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Egypt, Obama, Putin, Detroit and Nashville!

Here I sit in my new Nashville, Tennessee apartment, trying out a new restaurant for every meal, and finally drawing cartoons.  I finished my second cartoon in Nashville today – a busy, crowd scene cartoon about Obama and foreign aid to Egypt.  Here is my rough pencil sketch.
EgyptAidSketch600 Egypt, Obama, Putin, Detroit and Nashville! cartoons

I drew this first with a light, hard, #5 pencil to get the people in the crowd into the right composition, so they are interacting with each other, have expressive body language, their faces aren’t obscured, the feet and arms are on right … all those details need to be thought through for each figure; better to do it in a sketch than on the fly in in finished art.   The line art is below.  I debated whether to go with just line for the black and white version that most people see in the newspaper.

136479 600 Egypt, Obama, Putin, Detroit and Nashville! cartoons

Here is the gray-scale version.  I thought it read a bit better with tone.  I do the gray-scale separately.  It isn’t just a gray version of the color cartoon.

136480 600 Egypt, Obama, Putin, Detroit and Nashville! cartoons

I usually avoid doing crowd scenes.  When I was an illustrator, I used to do a lot of crowd scenes.  I think art directors would sit in a brainstorming meeting and come up with a list of too many things that they needed to put in an ad – so they would call a cartoonist to jam it all into one piece of art.  Cartoonists get these jobs because the lists are too long, so the art has to be crazy. In fact, crowd scenes are usually not very effective compositions.  The most effective compositions show powerful character and expression, which is better done with large figures and faces.  With too many little figures in a crowd, the power of the expressions and body language are lost to tiny details.  That said, I hate to admit that sometimes a concept calls for a crowd scene.

Here’s the color cartoon …

136481 600 Egypt, Obama, Putin, Detroit and Nashville! cartoons

This one suffers from low resolution on the web, and will look much better in print, with crisp lines and texture in the tiny characters.  Here is a detail.

aiddetail Egypt, Obama, Putin, Detroit and Nashville! cartoons

One funny thing about cartoon crowd scenes; when readers send me unsolicited ideas for cartoons, the ideas are almost always for crowd scenes.  The reader wants to say so much in his cartoon idea, that he comes up with a list of junk to include, just like the sloppy advertising art directors.  Some ideas I get start with, “draw an army on the left, and another army on the right …” or the reader will write, “fill the sky with helicopters …” Not only am I too lazy for this, all the tiny details would be ineffective in the composition, and the cartoon would be lousy.  For people who think in words, not images, these list-cartoons make perfect sense; to cartoonists, they are nonsense.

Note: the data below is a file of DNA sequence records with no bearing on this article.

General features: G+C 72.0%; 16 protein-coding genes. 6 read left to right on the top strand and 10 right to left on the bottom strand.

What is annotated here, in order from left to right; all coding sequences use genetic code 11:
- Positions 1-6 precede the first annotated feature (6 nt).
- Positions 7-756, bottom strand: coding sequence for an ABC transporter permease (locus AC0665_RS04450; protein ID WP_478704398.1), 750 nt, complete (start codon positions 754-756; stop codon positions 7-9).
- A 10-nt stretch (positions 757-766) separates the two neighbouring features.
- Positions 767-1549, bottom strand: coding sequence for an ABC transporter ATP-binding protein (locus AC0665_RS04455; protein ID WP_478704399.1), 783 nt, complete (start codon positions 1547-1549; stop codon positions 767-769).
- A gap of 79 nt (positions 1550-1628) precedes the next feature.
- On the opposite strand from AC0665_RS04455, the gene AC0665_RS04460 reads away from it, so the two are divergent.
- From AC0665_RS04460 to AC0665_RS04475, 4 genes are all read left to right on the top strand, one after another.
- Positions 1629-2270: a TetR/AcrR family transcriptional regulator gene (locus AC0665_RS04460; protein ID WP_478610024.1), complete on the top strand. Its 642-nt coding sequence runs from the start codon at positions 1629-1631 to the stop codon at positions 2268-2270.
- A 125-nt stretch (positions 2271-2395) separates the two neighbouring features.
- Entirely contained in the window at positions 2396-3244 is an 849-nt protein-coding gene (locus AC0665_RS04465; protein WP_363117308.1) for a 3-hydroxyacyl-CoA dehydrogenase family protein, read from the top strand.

The previous cartoon is another Egypt/Arab Spring drawing.  Here’s the rough pencil sketch.  Notice that I drew Obama too low and made a note to move him up.  I make lots of mistakes.  Mistakes are easy to fix.  Better to make lots of mistakes and have no fear of mistakes – at least in cartoons.  I wouldn’t give that advice to my dentist.

AmericanSketch600 Egypt, Obama, Putin, Detroit and Nashville! cartoons

Here is the line art version that most people will see in the newspapers.  No gray version for this one.  I like to keep them as line art if possible – there is something more elegant about not having to rely on tone.

136409 600 Egypt, Obama, Putin, Detroit and Nashville! cartoons

And here is the color …

136415 600 Egypt, Obama, Putin, Detroit and Nashville! cartoons

This cartoon is similar to one I drew a week earlier, with Obama and the Republicans.  I like the yellow ochre texture background for dirty fighting scenes.

135857 600 Egypt, Obama, Putin, Detroit and Nashville! cartoons

 

Obama doesn’t actually wear pinstripe suits.  He wears plain black and blue suits, which are no fun to draw.  So I take some artistic license.  This recent Detroit-in-the-toilet cartoon also uses the yellow ochre, grungy theme that I’m fond of right now.